The exhibition, which opened last November, contains a number of manuals on how the royals should conduct themselves.

The Queen and the Duke of Edinburgh had a private viewing of five manuscripts on display, including monarchs’ prayer books; a charter commemorating the start of monastic rule of St Benedict in 964; and books made for King Edward IV.

It was Henry VIII’s manuscripts that appeared to grab The Queen’s attention the most. “She did linger over it,” curator Andrea Clarke said. “She called Prince Philip, who was looking at something else, to come and have a look.”Henry VIII’s psalter, a volume containing the Book of Psalms, has a painting of him as the biblical King David. Curator Scot McKendrick said this showed Henry identified himself with King David. He added that Henry’s psalter – which was bought from Ushaw College, Dublin, last year – was rare because it contained annotations written by the king.”Part of it has an annotation written by Henry before he was king and the other was written towards the end of his life,” Dr McKendrick said. “He had a typical aristocrat’s style of writing.”

Copyright © 2011 The Press Association.
All rights reserved.

ATBL First Fundraising Event

Honoring Chairman Lansing Lamont and Dame Lynne Brindley

Lansing Lamont and Dame Lynne Brindley

Lansing Lamont and Dame Lynne Brindley

ATBL’s first annual benefit luncheon, held at the Harvard Club last October, was an opportunity to honor two of our most distinguished figures: Lansing Lamont, who has served the ATBL since the 1990’s, becomming President in 2000, and chairman since 2010; and Dame Lynne Brindley, the long-time Chief Executive of the British Library who is retiring later this year.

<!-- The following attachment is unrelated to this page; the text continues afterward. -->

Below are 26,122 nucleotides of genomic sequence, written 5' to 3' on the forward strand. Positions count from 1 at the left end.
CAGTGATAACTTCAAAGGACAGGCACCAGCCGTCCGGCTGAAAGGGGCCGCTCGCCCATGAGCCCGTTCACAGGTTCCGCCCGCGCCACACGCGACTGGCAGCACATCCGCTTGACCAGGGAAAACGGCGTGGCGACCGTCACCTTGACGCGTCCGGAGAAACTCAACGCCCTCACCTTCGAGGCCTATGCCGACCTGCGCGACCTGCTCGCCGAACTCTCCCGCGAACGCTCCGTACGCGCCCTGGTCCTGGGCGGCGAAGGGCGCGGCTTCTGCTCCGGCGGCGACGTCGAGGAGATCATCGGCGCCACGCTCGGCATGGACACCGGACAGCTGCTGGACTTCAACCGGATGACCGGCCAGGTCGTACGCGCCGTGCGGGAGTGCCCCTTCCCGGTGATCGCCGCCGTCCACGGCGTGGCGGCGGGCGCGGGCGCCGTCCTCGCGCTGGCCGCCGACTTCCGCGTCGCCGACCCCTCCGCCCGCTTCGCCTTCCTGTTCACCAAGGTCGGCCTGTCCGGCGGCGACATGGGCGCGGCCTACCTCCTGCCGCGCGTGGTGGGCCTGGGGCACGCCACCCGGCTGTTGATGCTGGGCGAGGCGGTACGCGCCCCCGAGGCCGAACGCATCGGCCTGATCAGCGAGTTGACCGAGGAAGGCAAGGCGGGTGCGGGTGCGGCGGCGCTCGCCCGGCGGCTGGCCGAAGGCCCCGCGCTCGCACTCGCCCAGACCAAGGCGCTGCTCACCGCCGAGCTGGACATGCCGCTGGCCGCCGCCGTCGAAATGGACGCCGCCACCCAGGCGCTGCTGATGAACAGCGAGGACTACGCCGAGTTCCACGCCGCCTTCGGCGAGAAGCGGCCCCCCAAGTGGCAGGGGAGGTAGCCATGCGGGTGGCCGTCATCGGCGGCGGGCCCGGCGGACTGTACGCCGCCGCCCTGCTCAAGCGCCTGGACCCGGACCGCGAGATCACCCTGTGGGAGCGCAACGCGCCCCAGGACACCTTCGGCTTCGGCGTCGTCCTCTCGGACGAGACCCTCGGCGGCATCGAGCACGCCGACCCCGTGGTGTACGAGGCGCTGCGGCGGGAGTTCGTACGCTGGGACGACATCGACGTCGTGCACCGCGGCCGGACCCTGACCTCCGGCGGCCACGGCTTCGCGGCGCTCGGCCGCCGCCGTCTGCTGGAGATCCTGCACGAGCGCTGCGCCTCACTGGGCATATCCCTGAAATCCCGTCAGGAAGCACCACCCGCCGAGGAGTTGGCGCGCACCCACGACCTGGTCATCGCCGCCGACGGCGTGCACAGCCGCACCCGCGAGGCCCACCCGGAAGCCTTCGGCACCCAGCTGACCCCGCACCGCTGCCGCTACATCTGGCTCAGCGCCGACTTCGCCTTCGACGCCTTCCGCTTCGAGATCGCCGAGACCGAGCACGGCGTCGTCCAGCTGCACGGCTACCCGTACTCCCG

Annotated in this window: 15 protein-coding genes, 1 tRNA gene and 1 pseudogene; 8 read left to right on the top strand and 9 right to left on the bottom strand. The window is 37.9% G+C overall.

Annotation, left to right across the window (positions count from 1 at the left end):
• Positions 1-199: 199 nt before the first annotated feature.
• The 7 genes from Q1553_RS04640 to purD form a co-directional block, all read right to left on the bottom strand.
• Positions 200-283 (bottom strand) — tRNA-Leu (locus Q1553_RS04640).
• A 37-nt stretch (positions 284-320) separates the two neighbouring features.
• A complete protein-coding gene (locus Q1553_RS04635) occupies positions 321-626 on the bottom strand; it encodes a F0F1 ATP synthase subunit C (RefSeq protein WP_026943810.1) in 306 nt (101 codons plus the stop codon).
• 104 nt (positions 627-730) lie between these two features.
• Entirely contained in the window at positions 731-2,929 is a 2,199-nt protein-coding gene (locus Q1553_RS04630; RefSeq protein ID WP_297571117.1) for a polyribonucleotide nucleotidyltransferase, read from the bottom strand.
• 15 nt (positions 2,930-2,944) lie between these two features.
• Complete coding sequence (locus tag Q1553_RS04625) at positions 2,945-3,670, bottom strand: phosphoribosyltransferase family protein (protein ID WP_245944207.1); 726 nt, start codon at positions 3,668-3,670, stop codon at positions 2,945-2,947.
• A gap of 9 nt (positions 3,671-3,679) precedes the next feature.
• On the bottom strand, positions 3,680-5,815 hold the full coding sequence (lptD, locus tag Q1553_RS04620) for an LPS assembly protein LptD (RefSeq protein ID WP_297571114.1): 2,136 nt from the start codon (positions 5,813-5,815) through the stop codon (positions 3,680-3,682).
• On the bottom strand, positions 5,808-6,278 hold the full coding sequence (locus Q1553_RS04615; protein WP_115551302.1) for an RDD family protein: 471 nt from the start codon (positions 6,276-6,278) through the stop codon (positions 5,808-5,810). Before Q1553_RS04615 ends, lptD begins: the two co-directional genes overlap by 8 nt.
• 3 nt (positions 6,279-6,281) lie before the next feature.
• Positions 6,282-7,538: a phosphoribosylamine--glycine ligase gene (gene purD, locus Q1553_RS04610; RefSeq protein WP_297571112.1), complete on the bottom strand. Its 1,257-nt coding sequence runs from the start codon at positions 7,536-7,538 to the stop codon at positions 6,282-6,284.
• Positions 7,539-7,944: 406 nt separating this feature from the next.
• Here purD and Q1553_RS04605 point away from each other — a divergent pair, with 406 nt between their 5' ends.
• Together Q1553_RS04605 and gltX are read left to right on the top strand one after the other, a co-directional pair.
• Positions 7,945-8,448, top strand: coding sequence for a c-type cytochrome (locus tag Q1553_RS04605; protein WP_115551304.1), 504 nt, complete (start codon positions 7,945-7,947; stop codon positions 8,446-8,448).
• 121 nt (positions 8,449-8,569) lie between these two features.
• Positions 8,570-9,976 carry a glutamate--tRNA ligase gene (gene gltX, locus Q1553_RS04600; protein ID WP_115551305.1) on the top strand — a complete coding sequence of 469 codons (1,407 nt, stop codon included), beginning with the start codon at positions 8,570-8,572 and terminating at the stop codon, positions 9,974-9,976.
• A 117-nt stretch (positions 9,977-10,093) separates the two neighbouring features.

Mr. Lamont’s leadership was a driving force behind ATBL’s increased membership, including major donors, which allowed ATBL to increase its grants to the BL substantially over the last ten years. During his tenure as President, the prestigious Breslauer Lectures were instituted. This lecture series was named after Bernard H. Breslauer, the renowned rare book dealer and collector of illuminated manuscripts.

Lansing Lamont and David Redden

Lansing Lamont and David Redden

David Redden, current ATBL President, began his introduction with a recording of Mr. Lamont playing the piano and singing. The honoree was truly surprised and the attendees gave him a hearty round of applause. Mr. Lamont’s gift for song is well known to participants in the annual Chairman’s Council trips to London, which he leads. Mr. Redden followed with a more formal introduction citing Mr. Lamont’s many interests and accomplishments.  Lansing Lamont, Harvard ’52, is an author and journalist who has been a trustee of the American Museum of Natural History; a Bryant Fellow of the Metropolitan Museum of Art; and a member of the Council on Foreign Relations.  In appreciation for his leadership and counsel, Mr. Lamont was presented with a hand- calligraphied certificate.

Mr. Lamont’s remarks drew on his experience as a boy and later as a journalist to illustrate the importance of books, more particularly books by British authors such as Dickens, Kipling, Tennyson, H.G. Wells, and the Huxleys. Mr. Lamont saw these books as the inspiration that urges us on to the wonderful adventures that form our lives. He spoke of the great libraries of the world, and paid homage to the British Library: